Euthanasia for humans, is it right or wrong?

by FreedomFrog 59 Replies latest watchtower beliefs

  • FreedomFrog
    If you are advocating a "pro-life" agenda respecting abortion, essentially saying that a woman cannot decide what happens to her body, how do you reconcile that with a "pro-choice" agenda regarding euthanasia, which advocates the individual's right to control their death?

    I didn't answer your question scully, so I'll try.

    I reconciled them both in my mind because it's legal to take a "humans" life via abortion. Most people (from my understanding) view the life of that unborn child as important as any other human. So if a situation comes up to where a person/s feel it best to terminate a healthy fetus because it's "their" bodies, shouldn't a person who is suffering and already on death bed be allowed to make that choice about THEIR bodies?

  • FreedomFrog
    I did a paper on the same thing. I got an A. Want to buy it from me? Just kidding.

    It's a very attractive offer. ;) How much will it cost me? Hehehe

    I contacted the Hemlock Society when I wrote my paper. They provided some great information for my research.
    I'll look into Hemlock. I've got several cool links that were provided from this thread, so I do have a lot of information now. At first, one of my points was going to be the using the abortion as a convincing argument. But from this discussion, I can see that it can get me into trouble with being persuasive. :)
  • BizzyBee
    darn, it's cutting half my message. I'll try this one more time.

    Frog: This happened to me last week - very frustrating! I finally gave up.

    About the topic: yes, I believe we should be able to make some decisions ahead of time - most of us don't want to live helplessly or in pain, especially if the prognosis is dismal anyway.

    Asking someone to help us end our life, however, opens them up to possible legal consequences, at least right now. That's why we should have a medically-assisted option.

  • Scully

    I'm beginning to get the feeling that many of the decisions people make regarding pregnancy/abortion and end-of-life issues boil down to the costs (financial, emotional, etc.) of the various alternatives.

    • To a woman whose pregnancy is the result of rape, the emotional cost of carrying the pregnancy to term and caring for that child may be "too much" for her to bear, even though she has the alternative of giving the child up for adoption.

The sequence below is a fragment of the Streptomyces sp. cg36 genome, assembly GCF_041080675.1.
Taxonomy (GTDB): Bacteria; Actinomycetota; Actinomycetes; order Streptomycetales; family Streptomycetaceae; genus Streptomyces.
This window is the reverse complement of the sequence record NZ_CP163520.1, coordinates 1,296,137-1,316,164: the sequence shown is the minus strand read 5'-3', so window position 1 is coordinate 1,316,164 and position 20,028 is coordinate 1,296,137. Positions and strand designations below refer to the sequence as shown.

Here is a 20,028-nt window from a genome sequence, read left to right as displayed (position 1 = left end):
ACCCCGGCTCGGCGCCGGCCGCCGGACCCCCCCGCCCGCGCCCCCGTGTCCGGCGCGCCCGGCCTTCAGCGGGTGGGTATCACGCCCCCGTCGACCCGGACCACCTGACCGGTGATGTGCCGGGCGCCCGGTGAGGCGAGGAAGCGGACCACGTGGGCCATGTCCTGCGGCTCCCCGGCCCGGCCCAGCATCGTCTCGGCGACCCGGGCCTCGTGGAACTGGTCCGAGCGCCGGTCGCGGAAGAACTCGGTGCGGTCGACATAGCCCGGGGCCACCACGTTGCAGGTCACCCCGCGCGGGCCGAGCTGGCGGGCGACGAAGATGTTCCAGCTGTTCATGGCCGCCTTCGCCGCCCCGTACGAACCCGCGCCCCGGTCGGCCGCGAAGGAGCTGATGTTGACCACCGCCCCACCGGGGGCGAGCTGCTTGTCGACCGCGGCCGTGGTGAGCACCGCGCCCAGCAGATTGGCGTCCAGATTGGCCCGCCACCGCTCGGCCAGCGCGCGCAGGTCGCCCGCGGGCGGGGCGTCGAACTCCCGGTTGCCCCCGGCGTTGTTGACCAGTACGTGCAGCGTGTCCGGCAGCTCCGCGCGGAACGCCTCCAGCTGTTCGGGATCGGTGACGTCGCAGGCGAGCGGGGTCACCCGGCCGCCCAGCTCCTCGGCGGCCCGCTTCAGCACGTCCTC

• To a woman who finds out she's pregnant just after her husband has dumped her for another woman, both the financial and emotional cost of having the child may be "too much" for her to bear, even though she has the alternative of giving the child up for adoption.
    • To a young woman who finds out she's pregnant after having casual sex with a friend, the emotional cost of having an abortion may be "too high", so she decides to carry the pregnancy to term and give the child up for adoption.
    • To the young man who has fathered a child as a result of a woman misrepresenting her ability to conceive ("I can't have children" or "I'm on the pill" when she knows she's ovulating) and with the intent of "sticking him" with child support payments for 18 years and keeping him involved with her, if he is not in a financial position to support the child, can he insist that she put the child up for adoption or have an abortion, since the genetic material is 50% his?
    • To the family whose mother is suffering at the terminal stages of cancer, after having years of costly chemotherapy and radiation, the cost of keeping her alive any longer and prolonging her suffering may be "too much" for them to bear.
    • To the person who has been diagnosed with Alzheimer's and doesn't want to be a burden to their family as their disease progresses and their mind and body deteriorates, assisted suicide once their quality of life declines to the point that it is "too much" for them to bear, may seem like a viable alternative, even though they may have many more years ahead of them and a cure could be found in the interim.
    • To the person whose life is in a shambles after their partner has dumped them for another, and leaves them with the burden of raising several children alone, a mortgage and bills that they can't possibly manage on their own, gets no child or spousal support, and has to declare bankruptcy through no fault of their own, suicide may seem like a viable option, since their emotional pain and being financially overwhelmed is "too much" for them to bear.

    I'm just throwing out various possibilities out there... but in making huge decisions like these, it just shows how important it is to

    1. explore all the possible alternatives,
    2. ensure that the individual whose decision it is has all the pertinent information at their disposal so that they can make a decision that they feel confident about,
    3. avoid imposing our own values on the person who has the decision to make, and
    4. respect the individual's autonomy to make those decisions for themselves.

    It's extremely difficult to make blanket statements that cover every possible situation, and each case - to be fair to all the individuals involved - really has to be considered on its own merits.

  • BrendaCloutier

    If someone hasn't posted it yet, here's the main page for Oregon's Death with Dignity Act - or Physician Assisted Suicide. This will give you info and stats.

    I am a firm believer in physician assisted suicide. But ONLY for late stage terminal illness. I want the right to choose how and when I go, and I don't want anyone prosecuted for helping me. Life is precious, but not THAT precious, especially at that time.